People do use public charging, and one of the big criticisms against EV's is "no place to charge". That argument falls apart with projects such as this. Nothing wrong with getting them in place a bit early in preparation for the large fleet of EV's that will be on the roads in coming years. Public charging extends the effective range of EV's without hauling around a large and expensive pack.
      EZEE
      • 3 Years Ago
      Sort of a non-story. News flash December 2013: 'electric motorists dismayed by lack of charging stations and long waits to power up. Divorce rates soar!' I am sure that when people started buying the Model T enmasse, there were people who ended up in empty area, no gas, and no gas stations. News flash from December 1915: 'Model T drivers run out of gas. Also complain that there is no Starbucks, nor place to get a big gulp. Divorce rates soar.'
        PR
        • 3 Years Ago
        @EZEE
        In the early days of gas cars when the Model T first hit the market, you bought your gas at a pharmacy. It was on the shelf between the Cocaine, the Alcohol, the Morphine, and the Mary Jane. One-stop shopping! If there weren't enough charging stations, the same folks would be bitching about how the gov't was wasting money subsidizing EV cars, when there wasn't even a charging infrastructure for EV's to ever work. Think I'm wrong? Go watch the Top Gear hatchet piece on EV's where they go through a small town looking for a place to charge, and then declare that EV's are worthless because there weren't enough charging stations. That is exactly what they did. If there had been 2 charging stations in the town, Top Gear would have done a skit where they complained that they were the only 2 cars who used the charging station the whole time they were there. The whining and the complaining from the anti-EV crowds will continue unabated regardless of logic, reason, or reality.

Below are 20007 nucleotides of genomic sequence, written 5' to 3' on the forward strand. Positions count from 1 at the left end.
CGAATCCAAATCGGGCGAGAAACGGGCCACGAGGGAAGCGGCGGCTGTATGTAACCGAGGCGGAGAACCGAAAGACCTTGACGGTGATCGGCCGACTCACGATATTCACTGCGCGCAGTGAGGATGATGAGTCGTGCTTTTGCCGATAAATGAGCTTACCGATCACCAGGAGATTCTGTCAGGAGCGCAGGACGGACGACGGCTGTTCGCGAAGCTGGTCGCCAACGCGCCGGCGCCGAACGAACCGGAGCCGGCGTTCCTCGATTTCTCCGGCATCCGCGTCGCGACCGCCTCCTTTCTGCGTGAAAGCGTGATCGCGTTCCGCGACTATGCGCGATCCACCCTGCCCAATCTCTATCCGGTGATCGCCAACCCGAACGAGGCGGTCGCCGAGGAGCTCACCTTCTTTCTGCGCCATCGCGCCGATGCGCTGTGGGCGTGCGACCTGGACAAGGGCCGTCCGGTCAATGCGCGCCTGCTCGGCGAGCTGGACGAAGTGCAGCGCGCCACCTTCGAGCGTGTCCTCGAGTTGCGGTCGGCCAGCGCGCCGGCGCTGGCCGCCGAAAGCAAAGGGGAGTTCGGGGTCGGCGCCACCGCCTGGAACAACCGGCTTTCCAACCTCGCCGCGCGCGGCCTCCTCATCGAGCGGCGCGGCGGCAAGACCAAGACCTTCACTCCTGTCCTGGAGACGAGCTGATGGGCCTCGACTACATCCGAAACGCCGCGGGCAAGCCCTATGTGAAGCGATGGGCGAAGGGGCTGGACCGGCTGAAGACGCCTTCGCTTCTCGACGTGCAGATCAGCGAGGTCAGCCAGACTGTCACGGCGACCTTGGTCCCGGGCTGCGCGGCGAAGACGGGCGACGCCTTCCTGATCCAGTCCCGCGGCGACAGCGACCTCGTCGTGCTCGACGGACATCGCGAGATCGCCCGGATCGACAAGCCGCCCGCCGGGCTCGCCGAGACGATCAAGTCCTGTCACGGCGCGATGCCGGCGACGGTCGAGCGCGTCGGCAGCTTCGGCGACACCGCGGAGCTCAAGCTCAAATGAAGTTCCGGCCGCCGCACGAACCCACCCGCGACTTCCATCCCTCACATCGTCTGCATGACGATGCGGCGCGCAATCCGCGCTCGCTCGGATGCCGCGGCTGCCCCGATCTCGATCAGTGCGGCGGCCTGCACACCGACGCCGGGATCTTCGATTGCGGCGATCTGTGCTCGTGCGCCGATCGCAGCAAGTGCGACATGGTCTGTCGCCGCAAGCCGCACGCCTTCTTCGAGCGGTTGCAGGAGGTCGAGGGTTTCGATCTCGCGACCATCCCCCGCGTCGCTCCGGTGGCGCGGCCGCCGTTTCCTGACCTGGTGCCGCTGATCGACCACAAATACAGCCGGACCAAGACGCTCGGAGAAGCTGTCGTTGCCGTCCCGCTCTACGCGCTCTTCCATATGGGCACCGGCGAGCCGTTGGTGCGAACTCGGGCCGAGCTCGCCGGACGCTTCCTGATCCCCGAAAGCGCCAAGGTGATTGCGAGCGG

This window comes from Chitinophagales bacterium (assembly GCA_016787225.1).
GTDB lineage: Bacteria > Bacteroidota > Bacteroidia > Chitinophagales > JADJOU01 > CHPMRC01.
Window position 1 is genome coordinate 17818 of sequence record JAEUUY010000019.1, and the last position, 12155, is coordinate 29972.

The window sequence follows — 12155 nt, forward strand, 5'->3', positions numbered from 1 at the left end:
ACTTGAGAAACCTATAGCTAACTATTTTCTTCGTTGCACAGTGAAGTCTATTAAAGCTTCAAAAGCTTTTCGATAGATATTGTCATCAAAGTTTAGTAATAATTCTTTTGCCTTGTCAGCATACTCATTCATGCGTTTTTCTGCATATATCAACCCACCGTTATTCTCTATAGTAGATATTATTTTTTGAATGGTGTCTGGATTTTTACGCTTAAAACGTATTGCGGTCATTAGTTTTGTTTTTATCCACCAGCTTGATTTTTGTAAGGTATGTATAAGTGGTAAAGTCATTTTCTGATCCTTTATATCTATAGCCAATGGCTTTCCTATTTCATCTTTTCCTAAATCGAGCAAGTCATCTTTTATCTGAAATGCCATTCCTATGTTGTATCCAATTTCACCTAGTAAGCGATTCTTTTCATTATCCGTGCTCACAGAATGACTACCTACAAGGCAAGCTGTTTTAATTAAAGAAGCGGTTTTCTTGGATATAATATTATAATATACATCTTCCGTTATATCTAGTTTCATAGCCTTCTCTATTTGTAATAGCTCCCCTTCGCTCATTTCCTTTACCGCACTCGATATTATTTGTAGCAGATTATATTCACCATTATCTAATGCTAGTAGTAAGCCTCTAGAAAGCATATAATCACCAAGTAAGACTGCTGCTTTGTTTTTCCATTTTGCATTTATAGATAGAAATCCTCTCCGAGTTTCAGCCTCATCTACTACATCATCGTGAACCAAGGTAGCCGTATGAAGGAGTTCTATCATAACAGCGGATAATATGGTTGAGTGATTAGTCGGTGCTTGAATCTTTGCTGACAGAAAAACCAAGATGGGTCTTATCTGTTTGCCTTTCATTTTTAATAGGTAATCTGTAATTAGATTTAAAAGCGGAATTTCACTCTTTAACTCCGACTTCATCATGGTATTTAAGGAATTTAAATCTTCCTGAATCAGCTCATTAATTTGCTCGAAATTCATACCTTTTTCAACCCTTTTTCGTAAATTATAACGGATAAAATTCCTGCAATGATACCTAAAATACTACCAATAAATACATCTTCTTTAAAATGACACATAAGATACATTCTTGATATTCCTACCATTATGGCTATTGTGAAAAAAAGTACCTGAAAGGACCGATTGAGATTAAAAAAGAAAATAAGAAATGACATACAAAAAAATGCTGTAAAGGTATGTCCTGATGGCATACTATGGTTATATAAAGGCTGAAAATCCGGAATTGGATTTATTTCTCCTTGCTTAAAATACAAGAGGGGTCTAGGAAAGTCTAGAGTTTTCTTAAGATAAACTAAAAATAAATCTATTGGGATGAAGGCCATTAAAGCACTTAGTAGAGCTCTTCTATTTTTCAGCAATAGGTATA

Letstakeawalk
          • 3 Years Ago
          @PR